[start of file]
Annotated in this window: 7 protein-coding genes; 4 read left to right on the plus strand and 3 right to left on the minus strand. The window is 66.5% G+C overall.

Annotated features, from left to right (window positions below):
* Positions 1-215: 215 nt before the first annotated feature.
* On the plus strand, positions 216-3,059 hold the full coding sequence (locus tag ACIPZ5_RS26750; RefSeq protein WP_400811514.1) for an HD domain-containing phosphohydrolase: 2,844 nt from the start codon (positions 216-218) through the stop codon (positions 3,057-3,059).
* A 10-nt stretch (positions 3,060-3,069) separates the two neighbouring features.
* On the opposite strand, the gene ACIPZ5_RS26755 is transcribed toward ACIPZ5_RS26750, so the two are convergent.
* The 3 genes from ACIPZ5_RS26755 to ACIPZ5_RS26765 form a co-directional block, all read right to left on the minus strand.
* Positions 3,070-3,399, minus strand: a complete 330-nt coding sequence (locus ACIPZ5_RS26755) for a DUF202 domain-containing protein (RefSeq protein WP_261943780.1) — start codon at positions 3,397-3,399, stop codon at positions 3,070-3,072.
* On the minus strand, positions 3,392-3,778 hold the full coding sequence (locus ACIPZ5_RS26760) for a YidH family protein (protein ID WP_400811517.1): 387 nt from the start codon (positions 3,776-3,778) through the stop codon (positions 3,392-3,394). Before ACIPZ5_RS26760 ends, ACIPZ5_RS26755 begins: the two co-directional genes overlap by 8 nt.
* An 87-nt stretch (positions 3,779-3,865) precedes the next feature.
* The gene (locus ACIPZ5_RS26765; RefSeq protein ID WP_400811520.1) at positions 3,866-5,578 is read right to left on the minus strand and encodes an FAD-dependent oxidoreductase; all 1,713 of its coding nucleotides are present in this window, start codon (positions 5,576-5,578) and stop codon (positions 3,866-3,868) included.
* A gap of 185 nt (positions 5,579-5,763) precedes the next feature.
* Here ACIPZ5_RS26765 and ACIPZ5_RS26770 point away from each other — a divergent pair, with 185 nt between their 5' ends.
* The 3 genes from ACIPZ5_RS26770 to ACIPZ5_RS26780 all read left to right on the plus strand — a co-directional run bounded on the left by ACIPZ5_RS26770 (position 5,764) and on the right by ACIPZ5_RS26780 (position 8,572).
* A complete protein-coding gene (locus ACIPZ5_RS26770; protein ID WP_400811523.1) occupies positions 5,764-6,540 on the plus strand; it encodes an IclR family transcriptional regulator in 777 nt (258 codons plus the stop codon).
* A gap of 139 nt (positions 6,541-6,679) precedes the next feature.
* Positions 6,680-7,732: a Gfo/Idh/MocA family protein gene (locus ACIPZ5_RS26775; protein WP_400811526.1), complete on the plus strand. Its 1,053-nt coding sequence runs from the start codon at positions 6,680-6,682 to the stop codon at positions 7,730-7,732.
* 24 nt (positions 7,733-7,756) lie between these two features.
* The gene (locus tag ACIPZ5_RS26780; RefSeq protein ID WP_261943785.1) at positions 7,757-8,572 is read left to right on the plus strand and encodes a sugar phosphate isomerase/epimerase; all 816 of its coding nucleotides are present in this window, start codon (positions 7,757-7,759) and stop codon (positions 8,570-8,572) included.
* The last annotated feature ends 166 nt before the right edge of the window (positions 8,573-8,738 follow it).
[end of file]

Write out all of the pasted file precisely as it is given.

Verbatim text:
Annotated in this window: 7 protein-coding genes; 4 read left to right on the plus strand and 3 right to left on the minus strand. The window is 66.5% G+C overall.

Annotated features, from left to right (window positions below):
* Positions 1-215: 215 nt before the first annotated feature.
* On the plus strand, positions 216-3,059 hold the full coding sequence (locus tag ACIPZ5_RS26750; RefSeq protein WP_400811514.1) for an HD domain-containing phosphohydrolase: 2,844 nt from the start codon (positions 216-218) through the stop codon (positions 3,057-3,059).
* A 10-nt stretch (positions 3,060-3,069) separates the two neighbouring features.
* On the opposite strand, the gene ACIPZ5_RS26755 is transcribed toward ACIPZ5_RS26750, so the two are convergent.
* The 3 genes from ACIPZ5_RS26755 to ACIPZ5_RS26765 form a co-directional block, all read right to left on the minus strand.
* Positions 3,070-3,399, minus strand: a complete 330-nt coding sequence (locus ACIPZ5_RS26755) for a DUF202 domain-containing protein (RefSeq protein WP_261943780.1) — start codon at positions 3,397-3,399, stop codon at positions 3,070-3,072.
* On the minus strand, positions 3,392-3,778 hold the full coding sequence (locus ACIPZ5_RS26760) for a YidH family protein (protein ID WP_400811517.1): 387 nt from the start codon (positions 3,776-3,778) through the stop codon (positions 3,392-3,394). Before ACIPZ5_RS26760 ends, ACIPZ5_RS26755 begins: the two co-directional genes overlap by 8 nt.
* An 87-nt stretch (positions 3,779-3,865) precedes the next feature.
* The gene (locus ACIPZ5_RS26765; RefSeq protein ID WP_400811520.1) at positions 3,866-5,578 is read right to left on the minus strand and encodes an FAD-dependent oxidoreductase; all 1,713 of its coding nucleotides are present in this window, start codon (positions 5,576-5,578) and stop codon (positions 3,866-3,868) included.
* A gap of 185 nt (positions 5,579-5,763) precedes the next feature.
* Here ACIPZ5_RS26765 and ACIPZ5_RS26770 point away from each other — a divergent pair, with 185 nt between their 5' ends.
* The 3 genes from ACIPZ5_RS26770 to ACIPZ5_RS26780 all read left to right on the plus strand — a co-directional run bounded on the left by ACIPZ5_RS26770 (position 5,764) and on the right by ACIPZ5_RS26780 (position 8,572).
* A complete protein-coding gene (locus ACIPZ5_RS26770; protein ID WP_400811523.1) occupies positions 5,764-6,540 on the plus strand; it encodes an IclR family transcriptional regulator in 777 nt (258 codons plus the stop codon).
* A gap of 139 nt (positions 6,541-6,679) precedes the next feature.
* Positions 6,680-7,732: a Gfo/Idh/MocA family protein gene (locus ACIPZ5_RS26775; protein WP_400811526.1), complete on the plus strand. Its 1,053-nt coding sequence runs from the start codon at positions 6,680-6,682 to the stop codon at positions 7,730-7,732.
* 24 nt (positions 7,733-7,756) lie between these two features.
* The gene (locus tag ACIPZ5_RS26780; RefSeq protein ID WP_261943785.1) at positions 7,757-8,572 is read left to right on the plus strand and encodes a sugar phosphate isomerase/epimerase; all 816 of its coding nucleotides are present in this window, start codon (positions 7,757-7,759) and stop codon (positions 8,570-8,572) included.
* The last annotated feature ends 166 nt before the right edge of the window (positions 8,573-8,738 follow it).